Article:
In the 15 or so months since two Maine children died from abuse in their homes despite having had repeated contact with child welfare caseworkers, state leaders have vowed to reform the beleaguered system.
But deployment of those reforms, gleaned from two separate investigations into the department — one of which is still ongoing — after the deaths of 10-year-old Marissa Kennedy and 4-year-old Kendall Chick, have hit bureaucratic snags.
In the meantime, work for some caseworkers continues to pile on with little indication of reprieve. Three Portland caseworkers who spoke on the condition of anonymity to avoid professional reprisals said, if anything, aspects of their job are getting worse. Job requirements are “literally not achievable,” caseload expectations and sizes remain “unmanageable,” and paperwork continues to bog down productivity, while assessment numbers continue to climb.
“We are drowning. Everyone in this office is drowning right now,” said one caseworker, and “we have no space to be honest with [our supervisors] about how things are going.”
What’s the priority?
New Office of Child and Family Services Director Todd Landry, who just finished his second week on the job, is assembling a team to prioritize a list of 20 reforms, which were first identified at the beginning of this year and have been pared from a list of about 100. He said in early May of his office that he has “honestly never seen a moment in time when there was so much hope and optimism for the future and what could be.”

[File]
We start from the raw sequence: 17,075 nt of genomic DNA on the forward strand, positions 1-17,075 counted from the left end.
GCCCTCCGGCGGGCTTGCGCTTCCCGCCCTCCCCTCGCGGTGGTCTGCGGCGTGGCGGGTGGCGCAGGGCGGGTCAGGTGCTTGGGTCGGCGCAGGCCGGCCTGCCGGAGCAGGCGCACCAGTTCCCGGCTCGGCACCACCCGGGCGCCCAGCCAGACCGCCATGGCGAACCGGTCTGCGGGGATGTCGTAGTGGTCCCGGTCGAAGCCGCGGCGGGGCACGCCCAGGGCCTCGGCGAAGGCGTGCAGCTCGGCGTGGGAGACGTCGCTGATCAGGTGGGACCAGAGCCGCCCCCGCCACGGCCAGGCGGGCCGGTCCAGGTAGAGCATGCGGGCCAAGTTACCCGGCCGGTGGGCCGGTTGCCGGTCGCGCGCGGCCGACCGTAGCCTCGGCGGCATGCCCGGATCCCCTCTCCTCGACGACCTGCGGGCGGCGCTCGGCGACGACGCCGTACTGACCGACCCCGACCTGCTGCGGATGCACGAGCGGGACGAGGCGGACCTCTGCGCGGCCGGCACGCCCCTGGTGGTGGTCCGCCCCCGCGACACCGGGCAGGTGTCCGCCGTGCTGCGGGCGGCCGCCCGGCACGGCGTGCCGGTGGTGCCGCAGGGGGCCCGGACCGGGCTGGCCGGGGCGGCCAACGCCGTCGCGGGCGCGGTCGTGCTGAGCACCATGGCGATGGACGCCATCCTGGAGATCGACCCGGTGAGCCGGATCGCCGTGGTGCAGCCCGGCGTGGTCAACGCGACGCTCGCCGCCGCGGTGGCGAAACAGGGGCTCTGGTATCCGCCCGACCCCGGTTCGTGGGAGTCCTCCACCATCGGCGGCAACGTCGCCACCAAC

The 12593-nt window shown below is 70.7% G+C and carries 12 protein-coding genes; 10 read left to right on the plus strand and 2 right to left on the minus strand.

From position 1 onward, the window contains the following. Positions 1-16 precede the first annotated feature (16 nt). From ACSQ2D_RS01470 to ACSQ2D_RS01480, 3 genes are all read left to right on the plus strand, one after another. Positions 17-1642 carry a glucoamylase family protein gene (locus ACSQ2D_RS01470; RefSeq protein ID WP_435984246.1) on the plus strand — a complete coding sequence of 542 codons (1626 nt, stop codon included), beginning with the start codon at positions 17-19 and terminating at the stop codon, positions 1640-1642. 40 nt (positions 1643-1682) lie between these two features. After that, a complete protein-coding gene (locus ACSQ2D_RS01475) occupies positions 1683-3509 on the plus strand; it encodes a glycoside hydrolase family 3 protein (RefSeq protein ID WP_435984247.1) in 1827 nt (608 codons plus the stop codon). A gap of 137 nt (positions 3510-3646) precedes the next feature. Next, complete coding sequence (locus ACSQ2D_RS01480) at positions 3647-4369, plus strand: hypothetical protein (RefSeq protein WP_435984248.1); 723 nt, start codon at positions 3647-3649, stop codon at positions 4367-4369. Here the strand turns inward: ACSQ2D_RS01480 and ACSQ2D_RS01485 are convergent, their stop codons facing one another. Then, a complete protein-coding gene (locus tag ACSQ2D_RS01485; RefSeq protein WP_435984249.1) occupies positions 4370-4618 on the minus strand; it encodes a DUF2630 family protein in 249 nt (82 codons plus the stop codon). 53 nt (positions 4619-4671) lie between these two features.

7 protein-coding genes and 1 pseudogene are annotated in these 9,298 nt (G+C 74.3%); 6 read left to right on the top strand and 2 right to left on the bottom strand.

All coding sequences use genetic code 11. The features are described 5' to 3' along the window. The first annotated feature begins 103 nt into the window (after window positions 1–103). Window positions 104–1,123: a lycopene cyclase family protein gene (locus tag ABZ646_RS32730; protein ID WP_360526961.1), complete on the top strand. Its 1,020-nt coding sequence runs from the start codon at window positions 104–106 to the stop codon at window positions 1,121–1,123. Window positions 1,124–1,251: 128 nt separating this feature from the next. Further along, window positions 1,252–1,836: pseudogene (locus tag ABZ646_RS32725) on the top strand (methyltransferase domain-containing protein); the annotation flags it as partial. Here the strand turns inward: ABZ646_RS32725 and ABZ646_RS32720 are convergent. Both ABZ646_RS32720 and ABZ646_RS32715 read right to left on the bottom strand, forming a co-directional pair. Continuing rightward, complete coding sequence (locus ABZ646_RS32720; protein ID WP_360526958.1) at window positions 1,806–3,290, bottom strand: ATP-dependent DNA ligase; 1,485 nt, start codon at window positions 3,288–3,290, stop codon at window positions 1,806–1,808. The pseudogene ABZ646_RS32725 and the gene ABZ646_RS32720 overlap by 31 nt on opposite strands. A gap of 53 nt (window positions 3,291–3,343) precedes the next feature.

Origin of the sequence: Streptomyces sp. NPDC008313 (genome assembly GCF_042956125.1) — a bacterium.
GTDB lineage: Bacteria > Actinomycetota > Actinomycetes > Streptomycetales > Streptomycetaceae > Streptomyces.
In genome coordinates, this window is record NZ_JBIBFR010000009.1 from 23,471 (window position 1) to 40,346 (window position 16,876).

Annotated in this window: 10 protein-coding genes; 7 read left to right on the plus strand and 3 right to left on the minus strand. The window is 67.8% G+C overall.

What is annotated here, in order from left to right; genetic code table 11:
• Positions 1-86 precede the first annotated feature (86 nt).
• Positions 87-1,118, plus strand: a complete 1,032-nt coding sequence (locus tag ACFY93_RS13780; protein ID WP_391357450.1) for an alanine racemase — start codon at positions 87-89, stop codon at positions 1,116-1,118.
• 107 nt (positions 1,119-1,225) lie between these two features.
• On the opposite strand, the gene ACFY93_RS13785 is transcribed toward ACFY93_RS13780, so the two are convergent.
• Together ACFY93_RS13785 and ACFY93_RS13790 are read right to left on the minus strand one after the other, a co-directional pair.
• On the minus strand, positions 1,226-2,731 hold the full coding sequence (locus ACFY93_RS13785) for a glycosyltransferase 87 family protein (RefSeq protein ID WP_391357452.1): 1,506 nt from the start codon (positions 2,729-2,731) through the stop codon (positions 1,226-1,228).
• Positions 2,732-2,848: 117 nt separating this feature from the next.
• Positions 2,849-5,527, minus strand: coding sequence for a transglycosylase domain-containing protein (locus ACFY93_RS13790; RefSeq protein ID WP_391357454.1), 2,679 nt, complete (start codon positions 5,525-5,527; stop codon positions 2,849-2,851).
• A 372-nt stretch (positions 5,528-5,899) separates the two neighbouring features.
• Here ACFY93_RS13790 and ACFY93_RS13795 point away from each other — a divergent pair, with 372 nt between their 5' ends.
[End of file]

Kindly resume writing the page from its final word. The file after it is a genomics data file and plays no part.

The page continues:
But what Landry sees as optimism others, including these caseworkers, warily view as out-of-touch hopefulness.
An Office of Program Evaluation and Government Accountability report in February that polled caseworkers across Maine found sagging morale, high turnover rates, and workloads so heavy, they prevented many caseworkers from meeting the demands of their jobs.
Many of those qualities have remained, Child Welfare Ombudsman Christine Alberi and the Portland caseworkers reported. In the southern Maine office, some supervisors continue to inconsistently use “discipline as a motivation technique,” one of the caseworkers said. She was recently reprimanded for failing to properly fill out case documentation in a timely manner, and no support was given to help her avoid the same issue in the future, she said.
Another caseworker, wanting to avoid a similar fate and because overtime is hard to come by, recently devoted eight hours of a weekend, without pay, to complete her outstanding paperwork.